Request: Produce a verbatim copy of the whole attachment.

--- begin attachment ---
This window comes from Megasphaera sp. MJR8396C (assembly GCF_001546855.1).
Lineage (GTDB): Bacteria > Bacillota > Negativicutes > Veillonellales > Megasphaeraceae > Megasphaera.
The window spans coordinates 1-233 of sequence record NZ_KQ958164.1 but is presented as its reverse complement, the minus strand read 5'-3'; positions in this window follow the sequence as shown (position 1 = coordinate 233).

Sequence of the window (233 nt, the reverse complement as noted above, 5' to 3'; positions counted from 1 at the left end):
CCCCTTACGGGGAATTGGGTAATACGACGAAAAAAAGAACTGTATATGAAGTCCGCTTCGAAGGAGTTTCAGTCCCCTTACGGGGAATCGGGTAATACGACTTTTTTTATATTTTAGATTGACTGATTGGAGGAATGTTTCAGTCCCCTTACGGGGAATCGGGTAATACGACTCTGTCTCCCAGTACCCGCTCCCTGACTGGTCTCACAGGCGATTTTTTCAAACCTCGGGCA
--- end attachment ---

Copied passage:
This window comes from Megasphaera sp. MJR8396C (assembly GCF_001546855.1).
Lineage (GTDB): Bacteria > Bacillota > Negativicutes > Veillonellales > Megasphaeraceae > Megasphaera.
The window spans coordinates 1-233 of sequence record NZ_KQ958164.1 but is presented as its reverse complement, the minus strand read 5'-3'; positions in this window follow the sequence as shown (position 1 = coordinate 233).

Sequence of the window (233 nt, the reverse complement as noted above, 5' to 3'; positions counted from 1 at the left end):
CCCCTTACGGGGAATTGGGTAATACGACGAAAAAAAGAACTGTATATGAAGTCCGCTTCGAAGGAGTTTCAGTCCCCTTACGGGGAATCGGGTAATACGACTTTTTTTATATTTTAGATTGACTGATTGGAGGAATGTTTCAGTCCCCTTACGGGGAATCGGGTAATACGACTCTGTCTCCCAGTACCCGCTCCCTGACTGGTCTCACAGGCGATTTTTTCAAACCTCGGGCA